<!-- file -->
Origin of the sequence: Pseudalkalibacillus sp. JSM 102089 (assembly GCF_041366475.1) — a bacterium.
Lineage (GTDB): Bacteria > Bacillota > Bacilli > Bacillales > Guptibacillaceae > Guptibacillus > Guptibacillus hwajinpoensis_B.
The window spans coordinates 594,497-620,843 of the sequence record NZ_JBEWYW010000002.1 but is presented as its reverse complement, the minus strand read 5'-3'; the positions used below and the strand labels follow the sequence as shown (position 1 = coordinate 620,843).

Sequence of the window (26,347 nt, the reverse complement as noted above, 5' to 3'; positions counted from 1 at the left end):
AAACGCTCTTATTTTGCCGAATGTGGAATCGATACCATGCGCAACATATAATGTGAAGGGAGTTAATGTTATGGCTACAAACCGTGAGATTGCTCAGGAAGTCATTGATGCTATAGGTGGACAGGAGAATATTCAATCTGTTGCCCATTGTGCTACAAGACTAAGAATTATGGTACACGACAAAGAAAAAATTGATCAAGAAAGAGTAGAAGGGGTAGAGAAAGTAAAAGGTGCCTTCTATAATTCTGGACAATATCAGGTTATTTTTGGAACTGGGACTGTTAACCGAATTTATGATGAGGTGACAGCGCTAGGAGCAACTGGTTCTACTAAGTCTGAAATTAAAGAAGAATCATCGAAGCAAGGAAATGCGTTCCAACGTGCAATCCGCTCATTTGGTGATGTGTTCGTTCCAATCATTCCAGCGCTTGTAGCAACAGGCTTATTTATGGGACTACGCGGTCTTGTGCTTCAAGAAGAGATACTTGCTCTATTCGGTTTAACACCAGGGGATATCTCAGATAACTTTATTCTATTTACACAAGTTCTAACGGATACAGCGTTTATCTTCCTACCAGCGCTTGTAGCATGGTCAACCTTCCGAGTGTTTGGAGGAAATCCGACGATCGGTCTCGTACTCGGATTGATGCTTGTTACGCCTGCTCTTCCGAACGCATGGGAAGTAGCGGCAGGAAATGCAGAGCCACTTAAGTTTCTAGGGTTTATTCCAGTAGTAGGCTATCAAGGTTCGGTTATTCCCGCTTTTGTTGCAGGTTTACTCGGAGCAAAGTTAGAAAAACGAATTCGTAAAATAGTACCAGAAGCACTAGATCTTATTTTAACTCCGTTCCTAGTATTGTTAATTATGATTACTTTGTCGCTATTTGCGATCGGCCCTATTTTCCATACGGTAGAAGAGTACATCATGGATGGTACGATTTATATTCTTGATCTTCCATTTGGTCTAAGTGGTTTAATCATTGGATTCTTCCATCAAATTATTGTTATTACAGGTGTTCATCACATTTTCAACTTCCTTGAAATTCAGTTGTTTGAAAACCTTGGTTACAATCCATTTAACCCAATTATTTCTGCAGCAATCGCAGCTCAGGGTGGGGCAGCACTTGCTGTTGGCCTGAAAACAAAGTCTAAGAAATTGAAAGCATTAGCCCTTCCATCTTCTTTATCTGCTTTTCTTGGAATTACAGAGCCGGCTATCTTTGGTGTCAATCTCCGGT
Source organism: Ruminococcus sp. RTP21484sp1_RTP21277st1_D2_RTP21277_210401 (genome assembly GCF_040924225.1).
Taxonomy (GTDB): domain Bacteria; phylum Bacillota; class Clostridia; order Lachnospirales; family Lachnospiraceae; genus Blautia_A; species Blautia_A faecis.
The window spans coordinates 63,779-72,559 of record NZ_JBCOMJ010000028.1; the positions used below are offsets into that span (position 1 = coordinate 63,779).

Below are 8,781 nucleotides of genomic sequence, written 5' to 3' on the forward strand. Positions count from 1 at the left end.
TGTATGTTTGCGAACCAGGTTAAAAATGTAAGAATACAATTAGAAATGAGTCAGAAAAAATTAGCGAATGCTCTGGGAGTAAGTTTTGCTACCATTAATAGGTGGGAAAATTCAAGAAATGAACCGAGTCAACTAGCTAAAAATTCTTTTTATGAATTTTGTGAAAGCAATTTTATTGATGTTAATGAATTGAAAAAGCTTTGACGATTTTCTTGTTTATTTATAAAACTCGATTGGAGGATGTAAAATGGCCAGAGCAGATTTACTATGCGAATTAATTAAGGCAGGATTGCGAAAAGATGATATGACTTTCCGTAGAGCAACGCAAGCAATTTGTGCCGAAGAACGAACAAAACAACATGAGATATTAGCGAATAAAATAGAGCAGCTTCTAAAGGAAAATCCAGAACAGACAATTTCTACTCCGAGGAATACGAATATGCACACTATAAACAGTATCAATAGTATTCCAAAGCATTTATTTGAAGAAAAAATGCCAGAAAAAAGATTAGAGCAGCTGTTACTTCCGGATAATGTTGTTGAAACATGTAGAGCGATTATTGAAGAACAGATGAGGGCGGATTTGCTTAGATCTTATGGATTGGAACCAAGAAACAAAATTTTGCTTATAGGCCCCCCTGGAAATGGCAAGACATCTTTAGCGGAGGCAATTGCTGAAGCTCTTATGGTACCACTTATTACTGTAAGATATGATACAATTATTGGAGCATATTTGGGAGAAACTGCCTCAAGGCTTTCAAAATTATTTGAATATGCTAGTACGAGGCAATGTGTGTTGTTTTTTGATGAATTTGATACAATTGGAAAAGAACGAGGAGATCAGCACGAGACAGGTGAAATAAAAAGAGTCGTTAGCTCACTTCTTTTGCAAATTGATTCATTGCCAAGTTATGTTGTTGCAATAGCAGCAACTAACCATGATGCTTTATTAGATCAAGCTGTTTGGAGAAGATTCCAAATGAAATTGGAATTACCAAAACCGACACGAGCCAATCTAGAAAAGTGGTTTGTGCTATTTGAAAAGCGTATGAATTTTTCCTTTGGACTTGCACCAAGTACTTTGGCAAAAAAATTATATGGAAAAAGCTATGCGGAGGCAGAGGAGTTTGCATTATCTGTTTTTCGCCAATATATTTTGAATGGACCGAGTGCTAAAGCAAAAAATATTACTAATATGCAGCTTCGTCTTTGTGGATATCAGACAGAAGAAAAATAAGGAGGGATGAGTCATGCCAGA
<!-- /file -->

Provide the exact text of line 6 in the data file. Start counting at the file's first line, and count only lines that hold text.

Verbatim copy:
Source organism: Ruminococcus sp. RTP21484sp1_RTP21277st1_D2_RTP21277_210401 (genome assembly GCF_040924225.1).